For example, Sales organizations are often reluctant to enforce certain clauses in the contract for fear of upsetting a relationship with a customer. This commonly happens with, for instance, clauses that allow for price increases or variations, perhaps due to inflation of costs, or currency exchange rate fluctuations. We have to educate our teams that this was the agreement reached, that the customer was completely comfortable with it when the contract was signed, and that not enforcing our rights under the contract is giving money away without receiving any benefit in return. Ask your teams to treat the organization's money as though it were their own…
Control and record goodwill – a plus for you and customers
An account team may choose not to enforce a particular right under the contract, on the grounds of goodwill (i.e. doing a favour, for the relationship). This might sometimes be the correct decision, in context. A professional contract/claim manager will record such instances of goodwill, and ensure that such goodwill receives recognition by the customer/supplier concerned, and also that our register is up to date in case our customer/supplier produces their own register at some point and tries to make a contract claim against it! Goodwill has a value, and it should be recorded and treated as an asset/potential liability (as appropriate).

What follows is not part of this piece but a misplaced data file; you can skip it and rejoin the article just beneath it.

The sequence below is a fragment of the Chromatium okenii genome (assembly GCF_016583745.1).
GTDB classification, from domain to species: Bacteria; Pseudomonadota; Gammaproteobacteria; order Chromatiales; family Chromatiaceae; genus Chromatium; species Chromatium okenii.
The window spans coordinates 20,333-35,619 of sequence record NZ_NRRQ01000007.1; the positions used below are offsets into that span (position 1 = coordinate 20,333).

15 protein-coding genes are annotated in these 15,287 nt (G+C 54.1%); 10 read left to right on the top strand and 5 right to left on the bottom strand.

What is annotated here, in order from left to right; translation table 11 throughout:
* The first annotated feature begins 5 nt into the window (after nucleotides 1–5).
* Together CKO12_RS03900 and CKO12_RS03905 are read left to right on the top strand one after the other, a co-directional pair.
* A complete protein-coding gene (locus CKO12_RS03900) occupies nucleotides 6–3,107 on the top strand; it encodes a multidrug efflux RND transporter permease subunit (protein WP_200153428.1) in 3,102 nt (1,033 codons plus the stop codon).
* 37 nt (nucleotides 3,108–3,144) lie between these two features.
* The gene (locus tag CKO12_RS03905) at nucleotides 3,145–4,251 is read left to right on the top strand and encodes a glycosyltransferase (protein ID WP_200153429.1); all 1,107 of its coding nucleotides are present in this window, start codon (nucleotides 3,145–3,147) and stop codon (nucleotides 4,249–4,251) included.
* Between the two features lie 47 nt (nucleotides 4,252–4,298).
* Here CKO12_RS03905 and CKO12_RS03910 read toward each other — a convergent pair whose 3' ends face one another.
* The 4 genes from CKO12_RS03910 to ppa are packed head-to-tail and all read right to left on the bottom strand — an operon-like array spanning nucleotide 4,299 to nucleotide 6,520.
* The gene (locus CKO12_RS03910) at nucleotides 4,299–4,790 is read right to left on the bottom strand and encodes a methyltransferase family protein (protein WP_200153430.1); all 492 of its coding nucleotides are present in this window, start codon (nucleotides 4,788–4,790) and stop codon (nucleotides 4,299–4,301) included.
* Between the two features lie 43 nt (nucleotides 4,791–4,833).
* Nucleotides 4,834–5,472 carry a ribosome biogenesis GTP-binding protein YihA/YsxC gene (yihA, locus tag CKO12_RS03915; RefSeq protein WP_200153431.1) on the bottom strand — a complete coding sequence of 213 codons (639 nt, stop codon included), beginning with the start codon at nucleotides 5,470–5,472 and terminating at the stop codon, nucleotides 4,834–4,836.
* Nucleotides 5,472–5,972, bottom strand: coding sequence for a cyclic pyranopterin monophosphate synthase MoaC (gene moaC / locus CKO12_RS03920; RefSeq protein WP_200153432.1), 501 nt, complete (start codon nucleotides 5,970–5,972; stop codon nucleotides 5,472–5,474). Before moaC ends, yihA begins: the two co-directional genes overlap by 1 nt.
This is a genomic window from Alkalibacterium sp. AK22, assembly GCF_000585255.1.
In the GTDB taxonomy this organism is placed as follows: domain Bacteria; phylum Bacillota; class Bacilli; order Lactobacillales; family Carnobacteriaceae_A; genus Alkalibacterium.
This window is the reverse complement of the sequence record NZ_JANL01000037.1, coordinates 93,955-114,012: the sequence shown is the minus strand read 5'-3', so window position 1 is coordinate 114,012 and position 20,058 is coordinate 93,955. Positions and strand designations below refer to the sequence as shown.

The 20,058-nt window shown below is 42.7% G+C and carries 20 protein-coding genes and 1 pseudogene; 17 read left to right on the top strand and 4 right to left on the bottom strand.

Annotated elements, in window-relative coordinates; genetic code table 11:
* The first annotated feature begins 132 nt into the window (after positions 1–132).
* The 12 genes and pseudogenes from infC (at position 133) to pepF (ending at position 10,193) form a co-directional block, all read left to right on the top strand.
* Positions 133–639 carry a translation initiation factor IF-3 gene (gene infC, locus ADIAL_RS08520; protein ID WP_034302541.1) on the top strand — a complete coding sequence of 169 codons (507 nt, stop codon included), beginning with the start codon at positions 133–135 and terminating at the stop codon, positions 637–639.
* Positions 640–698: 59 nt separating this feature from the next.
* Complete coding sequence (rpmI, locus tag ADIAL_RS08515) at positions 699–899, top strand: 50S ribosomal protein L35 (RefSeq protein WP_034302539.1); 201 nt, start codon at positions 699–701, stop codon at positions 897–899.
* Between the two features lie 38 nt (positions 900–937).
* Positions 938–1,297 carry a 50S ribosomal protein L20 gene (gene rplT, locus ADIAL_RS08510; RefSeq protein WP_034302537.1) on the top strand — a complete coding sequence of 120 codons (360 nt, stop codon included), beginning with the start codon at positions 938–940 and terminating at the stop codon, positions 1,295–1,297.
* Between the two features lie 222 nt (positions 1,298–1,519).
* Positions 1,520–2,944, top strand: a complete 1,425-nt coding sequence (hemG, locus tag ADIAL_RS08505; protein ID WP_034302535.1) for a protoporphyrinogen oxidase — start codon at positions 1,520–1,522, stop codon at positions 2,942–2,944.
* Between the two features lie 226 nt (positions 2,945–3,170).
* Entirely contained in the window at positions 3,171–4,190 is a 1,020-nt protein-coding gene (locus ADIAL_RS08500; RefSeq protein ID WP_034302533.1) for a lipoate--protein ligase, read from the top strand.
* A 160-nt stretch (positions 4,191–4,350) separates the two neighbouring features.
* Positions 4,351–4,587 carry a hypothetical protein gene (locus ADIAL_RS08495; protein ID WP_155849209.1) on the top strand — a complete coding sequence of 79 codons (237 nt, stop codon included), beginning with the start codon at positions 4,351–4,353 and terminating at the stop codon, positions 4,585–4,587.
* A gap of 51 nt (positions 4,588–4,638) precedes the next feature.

Treat the other side with respect – be professional
Claims are not emotional or vindictive. They are simply about seeking to obtain your rightful commercial position/redress for loss suffered. As such, we should always act calmly, professionally and with courtesy and consideration towards the customer/supplier we are seeking to make the claim on. We must strive to maintain a professional working relationship; it is likely we will want to continue to do business with this organization in the future. So be robust in making your case, but do it in a professional way.
Prove your legal case clearly when filing a claim
If you are going to make a contract claim on another organization, be thorough in your preparation, be clear in your statement of why you are legally entitled to the amount you are claiming, and provide full evidence to justify your position. Your aim should be to show beyond reasonable doubt that the other organization is legally obliged to pay your claim. This means that a lazily compiled claim is unlikely to succeed.